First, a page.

Impacts of invasive species are often difficult to predict
New Zealand and other islands have experienced invasions of rats, Europe has for example seen the arrival of the spiny-cheek crayfish, spreading a disease called crayfish plague: invasive species can put native animal and plant species on the brink of extinction. They often go undetected for a long time, or their damaging impacts are not immediately clear. This phenomenon — referred to as crypticity — represents a huge challenge for the management of species communities and the conservation of biodiversity. This is the conclusion of an international team of researchers involving the Czech Academy of Sciences, Berlin’s Leibniz-Institute of Freshwater Ecology and Inland Fisheries (IGB), Freie Universität Berlin, Technische Universität Berlin, the University of Potsdam, India’s National Institute of Advanced Studies and the University of Vienna, Austria.
It was impossible to foresee the devastating effects of Mediterranean mussels’ (Mytilus galloprovincialis) invasion along the South African coast, where the mussels have — after their introduction — started to settle on the eyestalks and mouthparts of the crabs Ovalipes trimaculatus; this has caused a mass mortality of the crabs.
The impacts of invasive species on native fauna and flora can be devastating. A major problem is that their introductions often go unnoticed, or their damaging effects are only detected with a delay. Since these processes are often hard to predict, it is difficult to assess the extent, impacts and risks of biological invasions, and to plan effective control measures. An international team of researchers has developed a conceptual framework to deal with these aspects of uncertainty.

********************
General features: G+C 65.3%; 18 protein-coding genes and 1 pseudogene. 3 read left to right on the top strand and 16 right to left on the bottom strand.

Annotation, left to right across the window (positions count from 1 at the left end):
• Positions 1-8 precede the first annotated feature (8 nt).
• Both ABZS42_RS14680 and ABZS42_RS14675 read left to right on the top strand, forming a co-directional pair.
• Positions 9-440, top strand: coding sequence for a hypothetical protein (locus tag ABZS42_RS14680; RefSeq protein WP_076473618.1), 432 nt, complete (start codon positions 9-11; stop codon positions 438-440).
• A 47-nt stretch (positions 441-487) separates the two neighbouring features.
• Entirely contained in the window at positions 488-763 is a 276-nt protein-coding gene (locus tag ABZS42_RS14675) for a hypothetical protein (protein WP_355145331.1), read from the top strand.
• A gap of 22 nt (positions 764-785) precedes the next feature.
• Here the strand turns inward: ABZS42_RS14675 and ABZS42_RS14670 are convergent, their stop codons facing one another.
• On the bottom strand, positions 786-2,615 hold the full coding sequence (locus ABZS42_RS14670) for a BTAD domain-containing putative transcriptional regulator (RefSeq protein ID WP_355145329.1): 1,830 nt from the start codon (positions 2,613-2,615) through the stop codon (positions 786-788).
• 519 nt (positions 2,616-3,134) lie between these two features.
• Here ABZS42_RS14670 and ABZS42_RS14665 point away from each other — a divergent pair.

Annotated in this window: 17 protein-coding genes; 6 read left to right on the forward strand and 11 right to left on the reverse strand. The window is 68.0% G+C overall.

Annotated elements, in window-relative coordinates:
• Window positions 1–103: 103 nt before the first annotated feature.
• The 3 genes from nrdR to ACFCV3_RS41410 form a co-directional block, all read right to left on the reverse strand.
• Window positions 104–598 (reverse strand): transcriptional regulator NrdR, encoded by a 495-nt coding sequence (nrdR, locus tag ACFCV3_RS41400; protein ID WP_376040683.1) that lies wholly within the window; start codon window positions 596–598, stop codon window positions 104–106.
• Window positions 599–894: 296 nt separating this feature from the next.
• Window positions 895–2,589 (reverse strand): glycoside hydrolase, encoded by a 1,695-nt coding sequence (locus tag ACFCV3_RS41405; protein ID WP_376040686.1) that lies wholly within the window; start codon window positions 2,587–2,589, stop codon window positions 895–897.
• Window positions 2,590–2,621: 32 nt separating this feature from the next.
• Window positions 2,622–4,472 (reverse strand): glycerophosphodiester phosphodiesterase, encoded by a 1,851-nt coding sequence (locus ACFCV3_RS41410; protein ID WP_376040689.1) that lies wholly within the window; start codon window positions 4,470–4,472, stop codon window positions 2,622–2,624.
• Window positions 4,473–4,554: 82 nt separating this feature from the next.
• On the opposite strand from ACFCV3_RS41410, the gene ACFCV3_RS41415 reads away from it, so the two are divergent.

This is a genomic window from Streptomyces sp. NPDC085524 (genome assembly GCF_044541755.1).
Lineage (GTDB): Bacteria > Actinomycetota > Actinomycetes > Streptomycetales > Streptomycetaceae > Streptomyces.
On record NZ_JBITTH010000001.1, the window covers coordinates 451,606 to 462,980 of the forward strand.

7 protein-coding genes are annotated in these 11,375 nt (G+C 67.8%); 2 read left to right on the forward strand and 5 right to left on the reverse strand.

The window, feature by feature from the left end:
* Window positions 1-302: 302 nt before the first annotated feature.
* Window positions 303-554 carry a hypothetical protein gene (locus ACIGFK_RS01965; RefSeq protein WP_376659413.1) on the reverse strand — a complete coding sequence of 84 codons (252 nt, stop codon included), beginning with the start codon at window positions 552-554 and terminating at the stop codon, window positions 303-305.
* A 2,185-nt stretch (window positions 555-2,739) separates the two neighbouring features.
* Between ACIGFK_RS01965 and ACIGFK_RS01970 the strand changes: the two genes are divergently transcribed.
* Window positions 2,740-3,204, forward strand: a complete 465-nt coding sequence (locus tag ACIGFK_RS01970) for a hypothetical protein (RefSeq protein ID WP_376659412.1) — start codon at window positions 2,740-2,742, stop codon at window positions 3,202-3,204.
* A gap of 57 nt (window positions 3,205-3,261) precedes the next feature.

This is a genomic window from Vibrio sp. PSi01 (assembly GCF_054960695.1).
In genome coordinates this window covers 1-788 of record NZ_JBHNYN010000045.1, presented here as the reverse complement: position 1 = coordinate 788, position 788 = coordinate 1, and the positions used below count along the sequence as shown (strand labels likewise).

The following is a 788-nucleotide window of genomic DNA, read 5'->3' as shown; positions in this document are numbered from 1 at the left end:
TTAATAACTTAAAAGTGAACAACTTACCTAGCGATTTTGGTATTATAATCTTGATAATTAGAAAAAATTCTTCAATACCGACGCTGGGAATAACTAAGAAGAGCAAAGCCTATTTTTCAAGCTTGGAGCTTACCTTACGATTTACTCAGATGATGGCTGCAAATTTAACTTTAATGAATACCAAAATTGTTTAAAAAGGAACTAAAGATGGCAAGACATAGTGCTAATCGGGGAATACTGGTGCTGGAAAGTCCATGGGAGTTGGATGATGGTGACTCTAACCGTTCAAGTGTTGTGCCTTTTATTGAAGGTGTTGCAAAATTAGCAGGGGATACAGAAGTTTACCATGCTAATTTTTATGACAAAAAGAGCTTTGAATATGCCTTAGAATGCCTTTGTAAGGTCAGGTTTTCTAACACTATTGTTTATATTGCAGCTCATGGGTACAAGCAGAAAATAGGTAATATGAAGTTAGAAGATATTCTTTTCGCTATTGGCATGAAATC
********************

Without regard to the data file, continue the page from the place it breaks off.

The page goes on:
“Not all non-native species are problematic. In fact, we appreciate many of them, for example crop plants such as the potato, which was brought to Europe in the 16th century. Some non-native species, however, are threatening native species and communities,” stated Jonathan Jeschke, IGB researcher and co-author of the study, explaining the ambivalent role of alien species. Jeschke also coordinates the Invasion Dynamics Network (InDyNet), an international network of scientists studying temporal dynamics in biological invasions, from which the current study emerged.
Whether an invasive species is quickly detected depends on its ecological properties, its new habitat, and the circumstances of its introduction. If, for instance, the imported species closely resembles a native species, genetic analyses are often necessary to tell them apart. Many species also go undetected for a long time because they occur only rarely or populate habitats that are difficult to access — examples include below-ground and aquatic ecosystems. The management of alien species is already on the political agenda, e.g. in the Aichi targets, the Sustainable Development Goals, and an EU regulation (No 1143/2014) on invasive alien species. At the same time, the authors of the study believe that crypticity has received too little attention so far.
“We have developed a set of research methods and tools that will enable us to determine detrimental species and properties, as well as spatial and temporal changes, more effectively. Citizen scientists, for example, can provide support by helping researchers to find invasive species; while long-term monitoring and research help us to determine critical developments in good time,” stated Ivan Jaric, a researcher from the Biology Centre of the Czech Academy of Sciences and lead author of the study. Jaric and his colleagues are working to ensure that their “toolbox” helps improving concepts for the management of alien species.
Materials provided by Forschungsverbund Berlin. Note: Content may be edited for style and length.